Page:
White says most police interrogations in the United States take one of two forms: information gathering or accusatorial. The Reid Technique is the most widely used accusatorial approach. While it’s highly effective in getting guilty people to confess, it increases the risk of false confessions because it relies on tactics such as physical and social isolation, confrontation, indifference to claims of innocence, and hinting to suspects that they will receive lenient treatment if they confess. White says that lengthy questioning, sleep deprivation, and fatigue can add to the risk that suspects will incriminate themselves. Young people, people with low intelligence, and people with mental disorders are especially vulnerable to confessing to crimes they didn’t commit.
Investigators who use the Reid Technique sometimes use a risky tactic called the bluff—when they pretend to have evidence that implicates the suspect, such as fingerprints or an eyewitness. Research shows that every police-induced false confession is the product of three sequential errors: misclassification, in which police mistakenly conclude that an innocent person is guilty; coercion—the use of accusatory interrogation techniques; and contamination, where police pressure the suspect to provide an account and then actively shape that account by supplying the suspect with details about the crime.
White points to two important changes over the last 10 years that are helping to reduce the prevalence of false confessions.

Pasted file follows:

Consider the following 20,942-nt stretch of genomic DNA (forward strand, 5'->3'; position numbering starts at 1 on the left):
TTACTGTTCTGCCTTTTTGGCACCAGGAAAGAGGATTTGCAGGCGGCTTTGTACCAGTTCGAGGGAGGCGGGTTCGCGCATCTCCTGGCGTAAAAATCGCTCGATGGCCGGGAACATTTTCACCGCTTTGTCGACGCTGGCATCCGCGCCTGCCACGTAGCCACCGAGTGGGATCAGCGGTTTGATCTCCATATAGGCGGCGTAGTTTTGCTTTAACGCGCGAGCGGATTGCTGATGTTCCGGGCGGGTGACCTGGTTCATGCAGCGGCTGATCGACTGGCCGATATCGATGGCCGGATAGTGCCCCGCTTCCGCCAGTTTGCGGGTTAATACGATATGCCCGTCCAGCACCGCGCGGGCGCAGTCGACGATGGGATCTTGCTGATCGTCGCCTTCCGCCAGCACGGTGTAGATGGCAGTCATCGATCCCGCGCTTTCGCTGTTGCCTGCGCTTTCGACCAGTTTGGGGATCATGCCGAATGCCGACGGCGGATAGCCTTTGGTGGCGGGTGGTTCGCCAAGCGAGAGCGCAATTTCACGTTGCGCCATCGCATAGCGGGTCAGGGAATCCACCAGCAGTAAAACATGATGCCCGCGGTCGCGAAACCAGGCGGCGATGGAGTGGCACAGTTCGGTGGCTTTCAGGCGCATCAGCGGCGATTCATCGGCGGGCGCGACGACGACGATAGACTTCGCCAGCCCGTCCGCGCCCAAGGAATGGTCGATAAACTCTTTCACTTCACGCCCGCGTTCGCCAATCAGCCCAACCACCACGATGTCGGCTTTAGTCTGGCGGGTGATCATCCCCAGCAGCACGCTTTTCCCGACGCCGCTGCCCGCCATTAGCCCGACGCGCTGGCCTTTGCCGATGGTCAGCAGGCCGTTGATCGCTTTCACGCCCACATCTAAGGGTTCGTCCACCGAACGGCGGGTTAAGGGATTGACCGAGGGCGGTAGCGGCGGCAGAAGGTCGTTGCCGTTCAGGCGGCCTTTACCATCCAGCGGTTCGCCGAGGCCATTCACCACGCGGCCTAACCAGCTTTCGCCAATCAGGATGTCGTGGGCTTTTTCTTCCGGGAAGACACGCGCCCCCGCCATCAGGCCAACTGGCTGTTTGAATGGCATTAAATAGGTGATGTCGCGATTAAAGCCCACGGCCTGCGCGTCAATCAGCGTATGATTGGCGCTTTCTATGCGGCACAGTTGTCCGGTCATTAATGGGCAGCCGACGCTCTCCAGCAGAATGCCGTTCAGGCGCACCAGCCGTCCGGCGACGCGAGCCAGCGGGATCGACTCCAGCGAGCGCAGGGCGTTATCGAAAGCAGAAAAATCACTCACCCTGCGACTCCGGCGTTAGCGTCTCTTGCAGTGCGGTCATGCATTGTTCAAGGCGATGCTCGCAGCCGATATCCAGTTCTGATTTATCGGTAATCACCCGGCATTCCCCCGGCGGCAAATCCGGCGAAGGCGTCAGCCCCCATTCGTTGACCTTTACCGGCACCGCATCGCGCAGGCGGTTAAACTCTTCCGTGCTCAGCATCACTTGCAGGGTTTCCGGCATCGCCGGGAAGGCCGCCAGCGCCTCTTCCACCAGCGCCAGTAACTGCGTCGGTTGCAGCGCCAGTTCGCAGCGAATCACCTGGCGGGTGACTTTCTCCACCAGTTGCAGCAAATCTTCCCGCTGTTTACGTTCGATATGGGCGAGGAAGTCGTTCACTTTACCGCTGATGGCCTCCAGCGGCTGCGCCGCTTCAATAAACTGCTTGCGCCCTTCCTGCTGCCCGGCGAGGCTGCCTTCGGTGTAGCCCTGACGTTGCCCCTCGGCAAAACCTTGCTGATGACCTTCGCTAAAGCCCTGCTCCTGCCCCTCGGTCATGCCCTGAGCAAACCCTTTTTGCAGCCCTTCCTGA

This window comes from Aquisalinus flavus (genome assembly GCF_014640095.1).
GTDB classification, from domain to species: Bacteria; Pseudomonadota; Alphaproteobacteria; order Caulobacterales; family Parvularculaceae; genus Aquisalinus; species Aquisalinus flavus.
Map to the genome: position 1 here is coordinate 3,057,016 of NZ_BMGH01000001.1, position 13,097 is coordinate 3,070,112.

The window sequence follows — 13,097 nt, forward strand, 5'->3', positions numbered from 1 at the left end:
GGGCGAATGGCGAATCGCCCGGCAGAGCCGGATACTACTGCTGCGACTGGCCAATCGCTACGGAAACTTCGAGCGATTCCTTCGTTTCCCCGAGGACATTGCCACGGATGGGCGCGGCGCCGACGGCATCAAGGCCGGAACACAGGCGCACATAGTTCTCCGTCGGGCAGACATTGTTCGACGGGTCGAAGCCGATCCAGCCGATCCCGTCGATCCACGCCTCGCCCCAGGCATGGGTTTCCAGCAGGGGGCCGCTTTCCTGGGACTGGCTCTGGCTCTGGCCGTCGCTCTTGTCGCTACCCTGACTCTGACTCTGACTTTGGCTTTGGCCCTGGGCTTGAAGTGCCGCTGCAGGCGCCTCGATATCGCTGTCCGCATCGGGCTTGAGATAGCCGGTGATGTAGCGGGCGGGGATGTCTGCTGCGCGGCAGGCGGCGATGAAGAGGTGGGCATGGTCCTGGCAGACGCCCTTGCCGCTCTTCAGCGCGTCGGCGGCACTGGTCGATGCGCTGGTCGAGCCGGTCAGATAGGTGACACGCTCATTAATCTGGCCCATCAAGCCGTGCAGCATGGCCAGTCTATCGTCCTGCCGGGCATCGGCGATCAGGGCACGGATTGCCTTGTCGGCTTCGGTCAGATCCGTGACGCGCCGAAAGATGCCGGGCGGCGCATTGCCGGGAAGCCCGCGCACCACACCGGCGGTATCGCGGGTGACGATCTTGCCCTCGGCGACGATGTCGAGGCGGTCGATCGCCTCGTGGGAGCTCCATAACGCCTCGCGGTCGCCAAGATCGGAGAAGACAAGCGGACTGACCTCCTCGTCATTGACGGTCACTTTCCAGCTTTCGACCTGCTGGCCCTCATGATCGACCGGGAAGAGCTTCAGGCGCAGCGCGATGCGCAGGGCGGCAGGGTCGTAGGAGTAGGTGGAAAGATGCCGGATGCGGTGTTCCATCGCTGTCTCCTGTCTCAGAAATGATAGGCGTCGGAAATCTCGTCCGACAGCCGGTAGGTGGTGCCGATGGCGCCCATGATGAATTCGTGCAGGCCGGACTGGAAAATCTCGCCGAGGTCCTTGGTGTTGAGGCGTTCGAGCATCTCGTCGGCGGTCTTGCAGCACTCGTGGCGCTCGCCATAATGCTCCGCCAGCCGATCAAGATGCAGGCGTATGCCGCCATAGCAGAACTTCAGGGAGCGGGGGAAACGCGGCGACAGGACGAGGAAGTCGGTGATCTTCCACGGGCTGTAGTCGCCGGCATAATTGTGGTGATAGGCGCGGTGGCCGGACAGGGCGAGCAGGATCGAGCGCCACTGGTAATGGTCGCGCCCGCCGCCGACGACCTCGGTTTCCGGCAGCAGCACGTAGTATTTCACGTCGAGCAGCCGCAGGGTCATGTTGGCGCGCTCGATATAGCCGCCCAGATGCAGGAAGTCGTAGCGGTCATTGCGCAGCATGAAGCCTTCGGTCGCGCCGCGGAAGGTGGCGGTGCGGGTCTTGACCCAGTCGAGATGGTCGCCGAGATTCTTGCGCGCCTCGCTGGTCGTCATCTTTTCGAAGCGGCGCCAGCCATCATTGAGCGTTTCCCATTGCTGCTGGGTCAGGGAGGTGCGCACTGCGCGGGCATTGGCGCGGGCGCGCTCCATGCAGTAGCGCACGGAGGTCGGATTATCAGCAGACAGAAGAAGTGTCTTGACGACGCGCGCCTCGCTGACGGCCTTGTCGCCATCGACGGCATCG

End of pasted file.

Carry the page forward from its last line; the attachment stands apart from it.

Wisconsin is atypical in that all police departments record interrogations with either audio or video. (Nationwide, only some police departments do this.) Recording allows us to see exactly what goes on in the interview room, and it protects police from false claims made by defendants. There’s a record that everyone can examine. Second, some police departments, including large ones like Los Angeles, have decided that the Reid Technique is problematic. They’re going to stop using it because it induces too many suspects to confess falsely. There’s a very good alternative called an ‘information gathering approach,’ which asks suspects for an account of what happened, where they were, what they did. The detective acts like a real detective in seeing if the account makes sense and is consistent with other evidence. The information-gathering technique was developed by the military and the CIA in conjunction with psychologists and social scientists with expertise in questioning techniques. It avoids leading questions, whereas the Reid Technique is all about leading questions.
As our interview winds down, White scoots his chair closer to his computer screen. He’s getting ready to spend a good-sized chunk of this summer day watching the interrogation of a Texas man whose attorneys are requesting a new trial because they say his confession was coerced. White normally doesn’t work on cases so far removed from Wisconsin, but he took this one because of its high stakes. The Texas man, already convicted of murder, is currently on death row.
Susan Kasten is the editor of Beloit College Magazine.
False Confessions: How Common Are They?
The overall number of false confessions is unknown, but Professor Larry White shares some current statistics about this phenomenon.
- Researchers have documented hundreds of false confessions.
- False confessions are more common in homicide and sexual assault cases than in other kinds of cases.
- False confessions or admissions were found to be present in 28% of 350 DNA exonerations by the 2017 Innocence Project.
- Roughly 12% of 2,034 exonerations involved a false confession or admission, according to the 2017 National Registry of Exonerations.